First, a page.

Does The CI Financial IPO Make Sense?

Charles Paikert New York April 19, 2022

Does The CI Financial IPO Make Sense?

This news service casts an eye over the recent splurge of wealth management acquisitions by Canada's CI Financial, to ask about the strategy, the idea of holding an IPO of its US wealth arm, and the valuations of these businesses.

Can CI Financial disrupt the RIA M&A market again?

In just over two years the Canadian asset management giant has steamrolled its way to the top rung of the RIA business by buying nearly three dozen US advisory firms with over $130 billion in assets – often paying premium prices to outbid rivals.

Besides gaining a seat at the head of the M&A table, CI’s overly generous checkbook has contributed to a sharp rise in valuations for large RIAs, much to the consternation of competitors.

Now CI plans to file an initial public offering for 20 per cent of its confederation of wealth management firms in the hopes of “unlocking” the inherent value of the firms which CI believes hasn’t been reflected in the parent company’s floundering  stock price.

Will the strategy work?  And what impact will it have on the M&A market?

CI CEO Kurt MacAlpine argues that the company trades too much like an asset management business and not enough like a wealth management business. CI Financial’s price-to-earnings ratio is around 5.5x, while LPL Financial’s PE ratio is roughly three times as high, MacAlpine points out.

Valid comparison?
But that may be an apples-to-oranges comparison.

LPL is the country’s largest independent broker-dealer, with more than $1 trillion in AuM, $6 billion in revenues, 17,000 advisors and a three-decade long track record.

The advisory firm most like CI, of course, is Focus Financial, a holding company of advisory firms which went public in 2018, began trading at $35 a share and now trades at around $43 per share, but at multiples well below comparable firms in the private market.

Nor has Silvercrest, a higher-end wealth and asset management firm targeting UHNW clients, been a world-beater. In fact, since Silvercrest went public in 2013 at an offering price of $12, it is now considered by many to be a micro-cap stock, trading at around $21 per share.

Ready for prime time?
CI’s plunge into public markets may be hasty, according to some industry observers.

“It does feel a bit premature,” said Mark Tibergien, the former CEO of Pershing Advisor Services. “They obviously need equity to ensure their debt/equity ratio is in line. However, I think investors like to see material equity investments in a company as a means to fund growth not balance the financial statement.”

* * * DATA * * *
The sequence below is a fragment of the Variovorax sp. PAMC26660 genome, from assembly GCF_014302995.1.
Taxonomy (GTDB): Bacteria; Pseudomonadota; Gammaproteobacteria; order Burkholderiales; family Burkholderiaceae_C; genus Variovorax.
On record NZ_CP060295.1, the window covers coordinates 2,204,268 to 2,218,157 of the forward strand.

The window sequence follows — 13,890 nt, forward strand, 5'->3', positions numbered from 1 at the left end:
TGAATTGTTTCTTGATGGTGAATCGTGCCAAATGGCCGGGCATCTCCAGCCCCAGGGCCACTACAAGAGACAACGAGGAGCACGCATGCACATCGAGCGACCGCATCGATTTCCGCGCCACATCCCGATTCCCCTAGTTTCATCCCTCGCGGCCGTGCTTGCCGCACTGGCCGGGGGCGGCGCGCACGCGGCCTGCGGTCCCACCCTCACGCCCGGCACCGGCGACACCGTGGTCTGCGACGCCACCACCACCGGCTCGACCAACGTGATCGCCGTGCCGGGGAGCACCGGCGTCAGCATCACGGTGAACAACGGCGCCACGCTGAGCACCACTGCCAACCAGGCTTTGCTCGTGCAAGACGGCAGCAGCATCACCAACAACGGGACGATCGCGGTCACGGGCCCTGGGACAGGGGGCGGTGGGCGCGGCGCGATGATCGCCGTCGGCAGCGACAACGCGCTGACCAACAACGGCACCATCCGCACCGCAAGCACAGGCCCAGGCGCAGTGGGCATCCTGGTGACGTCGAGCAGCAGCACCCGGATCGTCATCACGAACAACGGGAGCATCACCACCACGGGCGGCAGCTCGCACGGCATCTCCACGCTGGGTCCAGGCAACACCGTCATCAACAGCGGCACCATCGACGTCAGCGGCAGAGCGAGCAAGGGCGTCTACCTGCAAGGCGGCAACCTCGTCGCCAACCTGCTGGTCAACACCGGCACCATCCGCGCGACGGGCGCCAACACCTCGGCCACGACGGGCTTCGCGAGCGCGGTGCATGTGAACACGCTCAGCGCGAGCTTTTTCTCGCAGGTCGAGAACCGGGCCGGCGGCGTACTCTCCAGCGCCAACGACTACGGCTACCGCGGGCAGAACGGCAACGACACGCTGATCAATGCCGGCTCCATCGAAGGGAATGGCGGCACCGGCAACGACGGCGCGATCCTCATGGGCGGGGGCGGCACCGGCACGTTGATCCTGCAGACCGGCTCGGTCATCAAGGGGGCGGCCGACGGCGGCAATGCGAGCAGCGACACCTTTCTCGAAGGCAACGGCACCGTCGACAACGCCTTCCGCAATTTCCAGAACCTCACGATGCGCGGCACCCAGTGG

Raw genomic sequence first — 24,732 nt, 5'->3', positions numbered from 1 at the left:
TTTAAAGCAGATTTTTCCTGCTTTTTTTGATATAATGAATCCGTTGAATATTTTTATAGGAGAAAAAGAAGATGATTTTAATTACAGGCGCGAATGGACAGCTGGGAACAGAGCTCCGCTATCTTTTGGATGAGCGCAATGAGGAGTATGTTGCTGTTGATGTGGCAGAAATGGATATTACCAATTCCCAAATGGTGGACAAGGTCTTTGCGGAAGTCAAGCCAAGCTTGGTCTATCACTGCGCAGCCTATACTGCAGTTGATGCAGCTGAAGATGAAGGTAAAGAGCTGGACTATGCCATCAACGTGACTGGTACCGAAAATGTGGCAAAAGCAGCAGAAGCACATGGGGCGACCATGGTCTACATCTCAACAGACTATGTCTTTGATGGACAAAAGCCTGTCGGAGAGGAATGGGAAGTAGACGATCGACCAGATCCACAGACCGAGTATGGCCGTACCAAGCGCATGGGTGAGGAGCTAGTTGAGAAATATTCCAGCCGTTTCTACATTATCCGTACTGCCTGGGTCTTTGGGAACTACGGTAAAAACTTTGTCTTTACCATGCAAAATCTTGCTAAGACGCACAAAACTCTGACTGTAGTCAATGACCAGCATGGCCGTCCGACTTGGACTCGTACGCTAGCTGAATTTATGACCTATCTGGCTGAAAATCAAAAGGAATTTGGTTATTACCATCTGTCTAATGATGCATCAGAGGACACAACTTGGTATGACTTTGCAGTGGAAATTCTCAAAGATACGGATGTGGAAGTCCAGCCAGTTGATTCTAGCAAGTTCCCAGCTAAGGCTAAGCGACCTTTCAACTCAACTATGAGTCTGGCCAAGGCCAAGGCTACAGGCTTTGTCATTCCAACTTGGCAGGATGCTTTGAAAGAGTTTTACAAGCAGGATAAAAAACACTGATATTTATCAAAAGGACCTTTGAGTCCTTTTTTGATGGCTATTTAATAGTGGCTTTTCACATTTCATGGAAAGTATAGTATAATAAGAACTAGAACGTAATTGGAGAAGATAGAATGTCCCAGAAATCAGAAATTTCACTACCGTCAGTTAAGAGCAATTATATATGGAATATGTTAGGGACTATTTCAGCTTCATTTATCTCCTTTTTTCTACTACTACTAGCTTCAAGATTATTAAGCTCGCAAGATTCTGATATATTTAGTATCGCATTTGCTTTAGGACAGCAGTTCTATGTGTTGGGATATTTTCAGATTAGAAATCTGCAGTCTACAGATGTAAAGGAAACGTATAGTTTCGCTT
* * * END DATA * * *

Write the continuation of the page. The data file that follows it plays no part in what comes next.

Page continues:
The minority status of the public stock also raises questions in the aftermarket, Tibergien said. “We know that public shares are valued as minority interests, not as control positions, so there already is a built-in discount based on that. They do get a liquidity premium but that may not offset the minority share status.”

“This industry is not ready for a public company,” said Rush Benton, senior director of strategic growth for Captrust, speaking at an M&A webinar sponsored by Advisor Growth Strategies. “Firms that have gone public don’t trade particularly well. It’s better to be private in this business.”

Companies such as Merrill Lynch, now owned by Bank of America, and Morgan Stanley come to mind when most people think of publicly traded wealth management firms, Benton said in a follow-up interview with Family Wealth Report. But those firms are “much more diversified than pure RIAs,” he pointed out.

“A holding company comprised of a collection of small independent RIAs, such as Focus Financial, just isn't widely understood yet,” Benton maintained. “The industry will get there eventually, but my view is that it will take large firms that are single operating companies, as opposed to holding companies, before the market fully values the RIA space.”

In addition, CI’s lack of full integration to date may prove unpalatable to the public markets. “We’ll see how the market values a firm that is unintegrated,” Benton said, who competes with CI for deals. “My guess is not particularly well.” 

Large debt, pressure to cross-sell?